Top oil exporter Saudi Arabia has donated 3 million barrels of crude oil to impoverished southern neighbour Yemen, the state news agency Saba reported on Wednesday.
“King Abdullah has instructed to provide 3 million barrels of crude oil in donations to Yemen,” the poorest Arab country’s oil minister, Amir al-Aidarous, was quoted as saying.
A blast on the small, non-OPEC producer’s main pipeline in March, for which angry tribesmen were suspected, has stopped the flow of crude, leaving its biggest Aden refinery dry and leading to fuel shortages across the country.
With no crude flow, Yemen increased its imports of oil products , but al-Aidarous was reported as saying that cash problems had stopped shipments.
“The spot purchase of oil derivatives stopped as companies refused to sell, because the finance ministry and the central bank could not pay the amount required,” he said.
Yemen President Ali Abdullah Saleh was wounded on Friday when rockets struck his Sanaa place, in what officials said was an assassination attempt.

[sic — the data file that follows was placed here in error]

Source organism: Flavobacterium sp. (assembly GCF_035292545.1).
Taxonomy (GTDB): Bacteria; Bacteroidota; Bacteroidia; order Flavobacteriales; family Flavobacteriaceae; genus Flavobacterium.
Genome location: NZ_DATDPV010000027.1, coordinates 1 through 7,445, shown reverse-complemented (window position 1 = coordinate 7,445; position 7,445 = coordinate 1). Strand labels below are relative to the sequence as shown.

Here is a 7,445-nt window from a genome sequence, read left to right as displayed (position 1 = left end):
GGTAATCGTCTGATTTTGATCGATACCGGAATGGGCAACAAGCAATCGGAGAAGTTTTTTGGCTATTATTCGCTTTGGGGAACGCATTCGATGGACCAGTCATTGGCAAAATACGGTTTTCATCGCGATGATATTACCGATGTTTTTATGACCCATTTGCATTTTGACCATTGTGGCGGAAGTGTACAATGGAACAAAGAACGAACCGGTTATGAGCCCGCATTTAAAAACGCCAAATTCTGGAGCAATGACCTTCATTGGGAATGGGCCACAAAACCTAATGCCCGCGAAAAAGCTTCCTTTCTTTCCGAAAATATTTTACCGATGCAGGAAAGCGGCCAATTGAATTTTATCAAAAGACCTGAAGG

Over 200 people have been killed and thousands have fled in the past two weeks as fighting has intensified. Angry demonstrators have been demanding Saleh’s departure for five months.
l-Aidarous said he expected the first crude shipment to land in the port of Aden, home to Yemen’s 130,000 barrel per day refinery, carried by a Yemeni vessel that will load from Yanbu, on the Red Sea coast of Saudi Arabia.
The crude will be refined at Yemeni refineries, he added.
Sources said in May that Yemen was in talks with Saudi Arabia to buy up to 2 million barrels of crude oil.
An industry source, who declined to be named, told Reuters the crude allocated would be Arab Light and could be delivered between this month and July.
Non-OPEC producer Yemen had a total crude oil output of around 260,000 bpd in 2010. Around 110,000 bpd of that is light crude, which is in short supply globally after Libyan output came to a virtual standstill due to a revolt there.